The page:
This closer look took the form of a multi-agency analysis resulting in a final Health Impact Assessment (HIA)⁴ for the project — ‘the very first HIA for any gas infrastructure in the State of Massachusetts’. The process featured several disaggregated methods, including community health intakes; localized air sampling and a review of the original Applicant AERMOD modeling for the project.

In this effort to access potential impacts at a much larger scale (closer) than the FERC regional analysis, two critical EPA screening panels seem to have been omitted:

  • An EPA EJSCREEN for environmental indicators⁵
  • A Risk-Screening for Environmental Indicators panel (REIS)⁶

Both products offer insightful screen indicators appropriate for both large and relatively small scale, regional analyses. Their omission from both the FERC certification and state HIA leaves two critical questions unanswered:

  • What is the current and relative toxic burden of immediately impacted communities as compared with a larger region?
  • What is the current and relative vulnerability to toxic burdens of the immediately impacted community as compared with a national scale ?

One of the guiding principles of EJ policy addresses proximity to emission sources — vulnerable populations tend to be proximate hazardous conditions (hazardous waste sites, high traffic roadways, or industrial sites). Indeed, persistent legacy industrial uses typify both the Weymouth Compressor Site itself and it proximate census tracts.

Within just one mile, there are six EJ eligible census tract blocks groups that intersect with numerous state and federally regulated industrial emission sources.

Utilizing the EPA’s EJSCREEN database, all proximate tracts score exceedingly high across at least one environmental variable. However, one tract— 250214178022 (Germantown) — scores consistently above indices guidance thresholds across nearly all environmental variables. As stated in EJSCREEN guidance:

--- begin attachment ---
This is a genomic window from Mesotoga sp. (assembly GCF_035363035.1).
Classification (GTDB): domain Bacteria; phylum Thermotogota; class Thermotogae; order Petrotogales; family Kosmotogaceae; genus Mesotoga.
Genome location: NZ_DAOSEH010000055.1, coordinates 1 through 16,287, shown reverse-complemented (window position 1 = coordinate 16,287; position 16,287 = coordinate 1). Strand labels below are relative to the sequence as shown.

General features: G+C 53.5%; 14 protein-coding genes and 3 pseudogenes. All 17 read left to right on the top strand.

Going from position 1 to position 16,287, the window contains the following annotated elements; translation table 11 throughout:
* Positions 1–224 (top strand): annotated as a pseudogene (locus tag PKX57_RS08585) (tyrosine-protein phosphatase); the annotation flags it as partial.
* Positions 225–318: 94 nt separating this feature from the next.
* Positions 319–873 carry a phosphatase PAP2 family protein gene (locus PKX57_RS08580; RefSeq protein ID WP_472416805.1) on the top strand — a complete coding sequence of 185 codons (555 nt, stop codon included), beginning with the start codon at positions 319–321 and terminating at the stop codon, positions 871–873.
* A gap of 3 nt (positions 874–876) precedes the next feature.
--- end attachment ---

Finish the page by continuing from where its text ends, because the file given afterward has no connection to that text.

When using EJSCREEN, the 80th percentile is a suggested starting point for the purpose of identifying geographic areas in the United States that may warrant further consideration, analysis, or outreach.

The Risk-Screening for Environmental Indicators panel (REIS), tabulated to a 810 x 810 meter grid cell resolution(162 acres), is best used to evaluate relative environmental risk across a continuous surface. In the following analysis, the REIS grid data was cut to the Boston-Cambridge-Newton, MA-NH metropolitan region, resulting in a comparison region for the primary 1-mile proximity radius. The following three maps, left to right, show the regional pattern across three pertinent risk variables in the REIS data:

  • Toxic Concentration — Concentration multiplied by inhalation toxicity weight, summed over all chemicals impacting cell.
  • Total Risk Score , Cancer — Risk-related score (surrogate dose * toxicity weight * population) using only toxicity values for cancer effects
  • Total Risk Score , Non-Cancer — Risk-related score (surrogate dose * toxicity weight * population) using only toxicity values for non-cancer effects
REIS scores — metropolitan region compared to 1 mile project proximity.